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Krogen v. United States

United States District Court, E.D. California

September 26, 2014

JULIE KROGEN, Plaintiff,


LAWRENCE J. O'NEILL, District Judge.


Julie Krogen ("Plaintiff"), on behalf of her deceased husband, Shane Krogen ("Krogen"), brings this wrongful death suit against the United States of America, the State of California, and Does 1 through 100. Plaintiff alleges that the helicopter accident that led to Krogen's death was a result of negligence on the part of both state and federal employees. Plaintiff brings claims under the Federal Tort Claims Act, 28 U.S.C. 267 and Cal. Gov't Code § 815.2. Doc. 8 at 4. Now pending before the Court is the State of California's (the "State") motion to dismiss the first amended complaint ("FAC"). For the reasons set forth below, the Court GRANTS the State's motion to dismiss all claims against it.


The California Air National Guard, the United States Forest Service, the United States Air Force, and the United States Department of Agriculture, all federal agencies, in cooperation with the California Department of Fish and Wildlife and the California Natural Resources Agency, both agencies of the State, are coordinatingCase 1:14-cv-01266-LJO-MJS Document 14 Filed 09/26/14 Page 2 of 4a reclamation and restoration project for portions of Sequoia National Park (the "Park"), which were contaminated by marijuana grow sites. See Doc. 13 at 2. On September 12, 2013 Krogen, a volunteer on the project, was transported in a HH-60G Pave Hawk helicopter to the reclamation operation site in the Park. Doc. 8 at 5. As Krogen was lowered out of the helicopter, his connection to the hoist line broke and Krogen fell approximately thirty-five to forty feet out of the helicopter and onto the forest floor. Krogen sustained fatal injuries from the fall. Id.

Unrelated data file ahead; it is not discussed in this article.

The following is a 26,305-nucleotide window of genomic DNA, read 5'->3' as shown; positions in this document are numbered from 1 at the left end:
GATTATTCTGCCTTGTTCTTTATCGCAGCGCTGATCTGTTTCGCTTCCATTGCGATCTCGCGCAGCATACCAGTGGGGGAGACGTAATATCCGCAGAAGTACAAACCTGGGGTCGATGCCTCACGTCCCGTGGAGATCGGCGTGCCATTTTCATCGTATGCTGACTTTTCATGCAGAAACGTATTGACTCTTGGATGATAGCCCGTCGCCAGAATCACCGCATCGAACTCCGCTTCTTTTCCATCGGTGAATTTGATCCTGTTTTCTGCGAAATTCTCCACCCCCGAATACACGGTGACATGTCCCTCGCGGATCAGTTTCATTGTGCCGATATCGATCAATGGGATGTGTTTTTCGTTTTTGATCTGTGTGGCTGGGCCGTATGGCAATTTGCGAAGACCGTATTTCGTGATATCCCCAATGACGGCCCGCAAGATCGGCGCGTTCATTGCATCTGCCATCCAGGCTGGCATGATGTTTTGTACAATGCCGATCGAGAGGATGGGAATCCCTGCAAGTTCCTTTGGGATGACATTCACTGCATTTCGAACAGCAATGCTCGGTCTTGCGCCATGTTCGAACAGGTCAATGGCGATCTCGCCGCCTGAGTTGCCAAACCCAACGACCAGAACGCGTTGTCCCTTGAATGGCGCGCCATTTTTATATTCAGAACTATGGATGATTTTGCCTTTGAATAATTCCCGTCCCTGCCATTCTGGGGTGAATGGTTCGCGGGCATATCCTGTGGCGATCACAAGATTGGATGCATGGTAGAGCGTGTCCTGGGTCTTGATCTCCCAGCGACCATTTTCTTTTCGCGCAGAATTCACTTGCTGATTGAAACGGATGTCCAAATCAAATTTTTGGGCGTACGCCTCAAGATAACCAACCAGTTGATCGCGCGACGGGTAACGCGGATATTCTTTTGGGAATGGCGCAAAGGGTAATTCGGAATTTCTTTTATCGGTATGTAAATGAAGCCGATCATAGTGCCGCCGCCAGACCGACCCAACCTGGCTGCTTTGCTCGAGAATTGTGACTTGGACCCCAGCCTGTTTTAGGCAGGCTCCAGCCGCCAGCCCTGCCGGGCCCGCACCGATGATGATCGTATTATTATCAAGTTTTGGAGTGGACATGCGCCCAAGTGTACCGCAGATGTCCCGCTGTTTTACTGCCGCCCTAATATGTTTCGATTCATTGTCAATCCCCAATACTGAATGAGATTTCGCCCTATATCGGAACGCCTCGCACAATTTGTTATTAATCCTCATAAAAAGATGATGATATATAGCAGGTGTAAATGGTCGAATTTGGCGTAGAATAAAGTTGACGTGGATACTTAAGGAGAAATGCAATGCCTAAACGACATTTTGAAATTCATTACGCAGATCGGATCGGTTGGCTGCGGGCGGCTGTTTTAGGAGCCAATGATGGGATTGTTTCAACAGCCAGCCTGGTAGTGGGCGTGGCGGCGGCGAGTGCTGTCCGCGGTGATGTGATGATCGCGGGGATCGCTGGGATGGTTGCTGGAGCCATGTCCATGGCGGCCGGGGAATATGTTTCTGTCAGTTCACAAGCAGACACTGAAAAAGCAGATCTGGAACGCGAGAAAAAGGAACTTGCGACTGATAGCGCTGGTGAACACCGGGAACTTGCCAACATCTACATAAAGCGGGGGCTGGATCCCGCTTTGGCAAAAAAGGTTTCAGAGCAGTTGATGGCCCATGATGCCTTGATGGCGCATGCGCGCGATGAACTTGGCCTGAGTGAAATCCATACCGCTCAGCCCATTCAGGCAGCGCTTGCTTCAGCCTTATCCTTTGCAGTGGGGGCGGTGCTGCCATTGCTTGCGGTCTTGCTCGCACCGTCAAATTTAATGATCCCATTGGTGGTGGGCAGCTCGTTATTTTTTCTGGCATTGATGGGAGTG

In January and February 2014, Plaintiff served claims for damages on the respective state and federal agencies.[1] All of Plaintiff's claims were denied. Doc. 8 at 3-4. On August 12, 2014, Plaintiff filed a complaint against the United States of America, the State of California, and Does 1 through 100. Doc. 1. On September 8, 2014, the State filed a motion to dismiss on the grounds that the Eleventh Amendment bars Plaintiff's claim against the State. Doc. 7. As the statute of limitations is not tolled in state actions simply because a party is claiming supplemental jurisdiction in a federal action, Plaintiff filed a separate state action in the Superior Court of California, County of Tulare on September 10, 2014. Doc. 11 at 3, and attached as Exhibit A. Simultaneously, Plaintiff filed the FAC as a matter of right pursuant Federal Rules of Civil Procedure Rule 15(a)(1)(B). Doc. 8. On September 16, 2014, Plaintiff filed an opposition to the State's motion to dismiss. Doc. 11. On September 24, 2014, the State filed a motion to dismiss the FAC. Plaintiff filed an opposition to the State's motion to dismiss.

Having reviewed the motion and opposition in light of the entire record, the Court finds this matter suitable for decision on the papers pursuant to Local Rule 230(g). Because the Court finds in favor of the movant, and non-movant already has filed an opposition, the Court further finds it is appropriate to rule in advance of the expiration of the deadline for the filing of a reply.

States may assert the Eleventh Amendment as an affirmative defense when they are being sued in federal courts. ITSI TV Prods., Inc. v. Agric. Assoc., 3 F.3d 1289, 1291 (9th Cir. 1993). The Eleventh Amendment provides:

The Judicial power of the United States shall not be construed to extend to any suit in law or equity, commenced or prosecuted against one of the United States by Citizens of another State, or by Citizens or Subjects of any Foreign State.